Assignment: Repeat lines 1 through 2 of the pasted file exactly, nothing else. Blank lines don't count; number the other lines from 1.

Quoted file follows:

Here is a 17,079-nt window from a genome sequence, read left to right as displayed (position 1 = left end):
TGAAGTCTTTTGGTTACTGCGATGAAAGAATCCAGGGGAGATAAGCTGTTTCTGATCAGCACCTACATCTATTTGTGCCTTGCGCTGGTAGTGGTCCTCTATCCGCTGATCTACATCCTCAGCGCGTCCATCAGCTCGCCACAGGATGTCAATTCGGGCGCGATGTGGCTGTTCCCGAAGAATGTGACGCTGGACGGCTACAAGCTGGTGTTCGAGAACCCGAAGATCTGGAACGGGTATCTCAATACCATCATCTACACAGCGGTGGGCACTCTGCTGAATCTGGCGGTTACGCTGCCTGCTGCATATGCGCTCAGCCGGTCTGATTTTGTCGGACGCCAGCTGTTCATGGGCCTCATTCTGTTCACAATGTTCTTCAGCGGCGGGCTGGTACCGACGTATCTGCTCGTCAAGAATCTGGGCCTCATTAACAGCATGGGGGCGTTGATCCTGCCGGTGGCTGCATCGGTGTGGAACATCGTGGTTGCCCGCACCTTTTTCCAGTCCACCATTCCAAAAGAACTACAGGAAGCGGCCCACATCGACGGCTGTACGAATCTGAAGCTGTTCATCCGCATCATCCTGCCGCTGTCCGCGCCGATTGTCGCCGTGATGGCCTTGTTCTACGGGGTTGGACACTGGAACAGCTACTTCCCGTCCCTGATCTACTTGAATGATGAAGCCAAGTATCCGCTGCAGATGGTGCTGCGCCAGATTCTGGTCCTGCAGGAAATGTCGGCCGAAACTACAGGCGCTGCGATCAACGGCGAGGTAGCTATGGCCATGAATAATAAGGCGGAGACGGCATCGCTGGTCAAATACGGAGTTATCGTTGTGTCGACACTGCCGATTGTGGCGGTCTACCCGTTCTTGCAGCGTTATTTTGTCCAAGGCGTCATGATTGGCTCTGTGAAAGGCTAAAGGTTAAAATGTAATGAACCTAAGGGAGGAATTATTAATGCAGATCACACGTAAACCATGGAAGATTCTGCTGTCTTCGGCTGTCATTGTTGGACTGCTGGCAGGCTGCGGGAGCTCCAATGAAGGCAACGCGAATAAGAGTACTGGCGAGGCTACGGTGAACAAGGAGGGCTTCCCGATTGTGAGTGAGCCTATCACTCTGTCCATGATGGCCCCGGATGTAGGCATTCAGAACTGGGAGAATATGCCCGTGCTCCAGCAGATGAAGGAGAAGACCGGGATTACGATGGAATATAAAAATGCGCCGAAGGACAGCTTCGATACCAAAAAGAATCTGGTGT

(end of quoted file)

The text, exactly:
Here is a 17,079-nt window from a genome sequence, read left to right as displayed (position 1 = left end):
TGAAGTCTTTTGGTTACTGCGATGAAAGAATCCAGGGGAGATAAGCTGTTTCTGATCAGCACCTACATCTATTTGTGCCTTGCGCTGGTAGTGGTCCTCTATCCGCTGATCTACATCCTCAGCGCGTCCATCAGCTCGCCACAGGATGTCAATTCGGGCGCGATGTGGCTGTTCCCGAAGAATGTGACGCTGGACGGCTACAAGCTGGTGTTCGAGAACCCGAAGATCTGGAACGGGTATCTCAATACCATCATCTACACAGCGGTGGGCACTCTGCTGAATCTGGCGGTTACGCTGCCTGCTGCATATGCGCTCAGCCGGTCTGATTTTGTCGGACGCCAGCTGTTCATGGGCCTCATTCTGTTCACAATGTTCTTCAGCGGCGGGCTGGTACCGACGTATCTGCTCGTCAAGAATCTGGGCCTCATTAACAGCATGGGGGCGTTGATCCTGCCGGTGGCTGCATCGGTGTGGAACATCGTGGTTGCCCGCACCTTTTTCCAGTCCACCATTCCAAAAGAACTACAGGAAGCGGCCCACATCGACGGCTGTACGAATCTGAAGCTGTTCATCCGCATCATCCTGCCGCTGTCCGCGCCGATTGTCGCCGTGATGGCCTTGTTCTACGGGGTTGGACACTGGAACAGCTACTTCCCGTCCCTGATCTACTTGAATGATGAAGCCAAGTATCCGCTGCAGATGGTGCTGCGCCAGATTCTGGTCCTGCAGGAAATGTCGGCCGAAACTACAGGCGCTGCGATCAACGGCGAGGTAGCTATGGCCATGAATAATAAGGCGGAGACGGCATCGCTGGTCAAATACGGAGTTATCGTTGTGTCGACACTGCCGATTGTGGCGGTCTACCCGTTCTTGCAGCGTTATTTTGTCCAAGGCGTCATGATTGGCTCTGTGAAAGGCTAAAGGTTAAAATGTAATGAACCTAAGGGAGGAATTATTAATGCAGATCACACGTAAACCATGGAAGATTCTGCTGTCTTCGGCTGTCATTGTTGGACTGCTGGCAGGCTGCGGGAGCTCCAATGAAGGCAACGCGAATAAGAGTACTGGCGAGGCTACGGTGAACAAGGAGGGCTTCCCGATTGTGAGTGAGCCTATCACTCTGTCCATGATGGCCCCGGATGTAGGCATTCAGAACTGGGAGAATATGCCCGTGCTCCAGCAGATGAAGGAGAAGACCGGGATTACGATGGAATATAAAAATGCGCCGAAGGACAGCTTCGATACCAAAAAGAATCTGGTGT